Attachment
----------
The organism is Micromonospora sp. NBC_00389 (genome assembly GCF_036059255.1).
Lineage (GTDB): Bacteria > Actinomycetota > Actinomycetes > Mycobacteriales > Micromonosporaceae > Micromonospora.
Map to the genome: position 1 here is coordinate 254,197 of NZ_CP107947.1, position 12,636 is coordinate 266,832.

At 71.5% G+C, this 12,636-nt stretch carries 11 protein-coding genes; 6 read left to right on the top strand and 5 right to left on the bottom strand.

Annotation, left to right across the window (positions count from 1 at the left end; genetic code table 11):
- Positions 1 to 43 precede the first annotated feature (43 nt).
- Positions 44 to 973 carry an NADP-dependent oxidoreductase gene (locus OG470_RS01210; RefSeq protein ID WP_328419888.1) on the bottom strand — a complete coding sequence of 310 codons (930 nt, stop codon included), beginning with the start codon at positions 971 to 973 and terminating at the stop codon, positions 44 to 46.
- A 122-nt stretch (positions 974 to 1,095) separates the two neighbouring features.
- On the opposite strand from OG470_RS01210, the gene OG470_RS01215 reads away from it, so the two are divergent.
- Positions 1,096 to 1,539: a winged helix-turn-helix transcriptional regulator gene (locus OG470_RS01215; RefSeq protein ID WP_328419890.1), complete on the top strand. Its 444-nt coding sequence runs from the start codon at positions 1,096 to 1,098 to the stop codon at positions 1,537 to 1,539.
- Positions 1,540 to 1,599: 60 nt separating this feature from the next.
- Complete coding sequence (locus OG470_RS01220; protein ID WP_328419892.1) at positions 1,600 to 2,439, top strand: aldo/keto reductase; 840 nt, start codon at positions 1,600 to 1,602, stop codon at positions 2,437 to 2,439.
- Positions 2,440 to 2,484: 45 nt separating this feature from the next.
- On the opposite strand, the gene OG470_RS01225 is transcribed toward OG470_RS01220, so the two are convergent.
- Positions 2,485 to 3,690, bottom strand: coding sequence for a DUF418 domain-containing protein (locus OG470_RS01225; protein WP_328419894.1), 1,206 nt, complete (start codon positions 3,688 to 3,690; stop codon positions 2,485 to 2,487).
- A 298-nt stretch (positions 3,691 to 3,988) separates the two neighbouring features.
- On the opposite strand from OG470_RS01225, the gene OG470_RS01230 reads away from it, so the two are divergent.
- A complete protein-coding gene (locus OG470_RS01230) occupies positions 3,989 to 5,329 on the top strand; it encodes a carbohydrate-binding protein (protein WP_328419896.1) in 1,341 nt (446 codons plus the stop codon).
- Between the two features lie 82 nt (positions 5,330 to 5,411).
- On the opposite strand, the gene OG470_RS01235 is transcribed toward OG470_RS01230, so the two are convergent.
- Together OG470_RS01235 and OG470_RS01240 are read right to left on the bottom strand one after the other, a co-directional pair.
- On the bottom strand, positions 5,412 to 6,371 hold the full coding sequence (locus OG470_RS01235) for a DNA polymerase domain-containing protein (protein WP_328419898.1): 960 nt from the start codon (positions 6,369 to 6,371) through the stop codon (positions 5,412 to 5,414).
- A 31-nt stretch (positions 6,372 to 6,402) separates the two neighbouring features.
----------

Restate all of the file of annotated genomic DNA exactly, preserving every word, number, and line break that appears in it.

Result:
The organism is Micromonospora sp. NBC_00389 (genome assembly GCF_036059255.1).
Lineage (GTDB): Bacteria > Actinomycetota > Actinomycetes > Mycobacteriales > Micromonosporaceae > Micromonospora.
Map to the genome: position 1 here is coordinate 254,197 of NZ_CP107947.1, position 12,636 is coordinate 266,832.

At 71.5% G+C, this 12,636-nt stretch carries 11 protein-coding genes; 6 read left to right on the top strand and 5 right to left on the bottom strand.

Annotation, left to right across the window (positions count from 1 at the left end; genetic code table 11):
- Positions 1 to 43 precede the first annotated feature (43 nt).
- Positions 44 to 973 carry an NADP-dependent oxidoreductase gene (locus OG470_RS01210; RefSeq protein ID WP_328419888.1) on the bottom strand — a complete coding sequence of 310 codons (930 nt, stop codon included), beginning with the start codon at positions 971 to 973 and terminating at the stop codon, positions 44 to 46.
- A 122-nt stretch (positions 974 to 1,095) separates the two neighbouring features.
- On the opposite strand from OG470_RS01210, the gene OG470_RS01215 reads away from it, so the two are divergent.
- Positions 1,096 to 1,539: a winged helix-turn-helix transcriptional regulator gene (locus OG470_RS01215; RefSeq protein ID WP_328419890.1), complete on the top strand. Its 444-nt coding sequence runs from the start codon at positions 1,096 to 1,098 to the stop codon at positions 1,537 to 1,539.
- Positions 1,540 to 1,599: 60 nt separating this feature from the next.
- Complete coding sequence (locus OG470_RS01220; protein ID WP_328419892.1) at positions 1,600 to 2,439, top strand: aldo/keto reductase; 840 nt, start codon at positions 1,600 to 1,602, stop codon at positions 2,437 to 2,439.
- Positions 2,440 to 2,484: 45 nt separating this feature from the next.
- On the opposite strand, the gene OG470_RS01225 is transcribed toward OG470_RS01220, so the two are convergent.
- Positions 2,485 to 3,690, bottom strand: coding sequence for a DUF418 domain-containing protein (locus OG470_RS01225; protein WP_328419894.1), 1,206 nt, complete (start codon positions 3,688 to 3,690; stop codon positions 2,485 to 2,487).
- A 298-nt stretch (positions 3,691 to 3,988) separates the two neighbouring features.
- On the opposite strand from OG470_RS01225, the gene OG470_RS01230 reads away from it, so the two are divergent.
- A complete protein-coding gene (locus OG470_RS01230) occupies positions 3,989 to 5,329 on the top strand; it encodes a carbohydrate-binding protein (protein WP_328419896.1) in 1,341 nt (446 codons plus the stop codon).
- Between the two features lie 82 nt (positions 5,330 to 5,411).
- On the opposite strand, the gene OG470_RS01235 is transcribed toward OG470_RS01230, so the two are convergent.
- Together OG470_RS01235 and OG470_RS01240 are read right to left on the bottom strand one after the other, a co-directional pair.
- On the bottom strand, positions 5,412 to 6,371 hold the full coding sequence (locus OG470_RS01235) for a DNA polymerase domain-containing protein (protein WP_328419898.1): 960 nt from the start codon (positions 6,369 to 6,371) through the stop codon (positions 5,412 to 5,414).
- A 31-nt stretch (positions 6,372 to 6,402) separates the two neighbouring features.